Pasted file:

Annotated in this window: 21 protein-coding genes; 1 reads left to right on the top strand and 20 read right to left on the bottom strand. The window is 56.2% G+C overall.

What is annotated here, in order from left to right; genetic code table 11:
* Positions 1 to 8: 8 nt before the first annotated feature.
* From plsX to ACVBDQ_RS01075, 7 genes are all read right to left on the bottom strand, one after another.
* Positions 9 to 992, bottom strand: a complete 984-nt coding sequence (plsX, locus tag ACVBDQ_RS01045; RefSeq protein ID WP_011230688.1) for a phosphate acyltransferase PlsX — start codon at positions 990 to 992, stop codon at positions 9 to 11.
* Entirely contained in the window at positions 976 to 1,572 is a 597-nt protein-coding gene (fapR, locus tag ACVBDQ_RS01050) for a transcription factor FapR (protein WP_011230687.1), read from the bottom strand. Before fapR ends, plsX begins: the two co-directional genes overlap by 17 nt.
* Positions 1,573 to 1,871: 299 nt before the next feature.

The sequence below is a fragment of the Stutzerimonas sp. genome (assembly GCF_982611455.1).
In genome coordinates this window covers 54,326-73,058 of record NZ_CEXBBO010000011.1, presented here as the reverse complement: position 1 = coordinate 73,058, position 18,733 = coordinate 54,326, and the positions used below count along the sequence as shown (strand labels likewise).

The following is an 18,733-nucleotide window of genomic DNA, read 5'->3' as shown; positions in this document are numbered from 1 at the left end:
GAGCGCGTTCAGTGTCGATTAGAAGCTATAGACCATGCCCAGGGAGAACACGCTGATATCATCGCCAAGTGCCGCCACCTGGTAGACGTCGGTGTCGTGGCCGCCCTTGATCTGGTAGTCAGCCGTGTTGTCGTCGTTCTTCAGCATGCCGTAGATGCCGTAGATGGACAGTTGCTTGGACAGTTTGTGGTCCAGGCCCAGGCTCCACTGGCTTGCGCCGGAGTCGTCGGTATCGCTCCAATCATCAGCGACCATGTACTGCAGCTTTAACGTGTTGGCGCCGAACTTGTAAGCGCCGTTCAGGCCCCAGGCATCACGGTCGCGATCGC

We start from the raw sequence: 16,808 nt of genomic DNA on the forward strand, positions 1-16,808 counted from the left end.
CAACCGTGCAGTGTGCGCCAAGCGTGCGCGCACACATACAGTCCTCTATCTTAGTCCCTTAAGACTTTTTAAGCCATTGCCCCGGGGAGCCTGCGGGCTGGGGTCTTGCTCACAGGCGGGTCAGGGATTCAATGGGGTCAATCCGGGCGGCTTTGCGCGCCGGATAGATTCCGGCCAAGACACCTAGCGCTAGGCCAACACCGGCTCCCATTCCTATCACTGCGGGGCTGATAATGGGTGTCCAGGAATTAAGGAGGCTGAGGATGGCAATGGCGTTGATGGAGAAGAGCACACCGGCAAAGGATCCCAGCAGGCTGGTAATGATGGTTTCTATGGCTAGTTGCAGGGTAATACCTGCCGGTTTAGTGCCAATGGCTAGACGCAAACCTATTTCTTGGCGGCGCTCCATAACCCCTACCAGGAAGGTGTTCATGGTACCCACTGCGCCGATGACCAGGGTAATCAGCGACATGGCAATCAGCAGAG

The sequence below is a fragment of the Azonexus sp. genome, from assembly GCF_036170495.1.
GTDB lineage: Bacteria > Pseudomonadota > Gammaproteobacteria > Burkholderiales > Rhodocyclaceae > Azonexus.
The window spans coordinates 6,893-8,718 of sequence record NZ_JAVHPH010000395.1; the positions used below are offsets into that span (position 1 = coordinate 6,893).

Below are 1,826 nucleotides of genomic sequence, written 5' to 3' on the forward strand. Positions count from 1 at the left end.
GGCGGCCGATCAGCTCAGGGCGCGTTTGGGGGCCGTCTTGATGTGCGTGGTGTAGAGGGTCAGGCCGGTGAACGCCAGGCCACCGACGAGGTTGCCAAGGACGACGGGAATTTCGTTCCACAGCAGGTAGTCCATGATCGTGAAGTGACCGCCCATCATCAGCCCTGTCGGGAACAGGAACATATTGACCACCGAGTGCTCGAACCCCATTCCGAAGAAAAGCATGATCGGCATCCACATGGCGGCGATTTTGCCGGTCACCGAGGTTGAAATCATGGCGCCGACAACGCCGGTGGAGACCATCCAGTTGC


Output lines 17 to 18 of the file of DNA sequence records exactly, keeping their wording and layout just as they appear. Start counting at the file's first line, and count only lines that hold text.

Below are 1,826 nucleotides of genomic sequence, written 5' to 3' on the forward strand. Positions count from 1 at the left end.
GGCGGCCGATCAGCTCAGGGCGCGTTTGGGGGCCGTCTTGATGTGCGTGGTGTAGAGGGTCAGGCCGGTGAACGCCAGGCCACCGACGAGGTTGCCAAGGACGACGGGAATTTCGTTCCACAGCAGGTAGTCCATGATCGTGAAGTGACCGCCCATCATCAGCCCTGTCGGGAACAGGAACATATTGACCACCGAGTGCTCGAACCCCATTCCGAAGAAAAGCATGATCGGCATCCACATGGCGGCGATTTTGCCGGTCACCGAGGTTGAAATCATGGCGCCGACAACGCCGGTGGAGACCATCCAGTTGC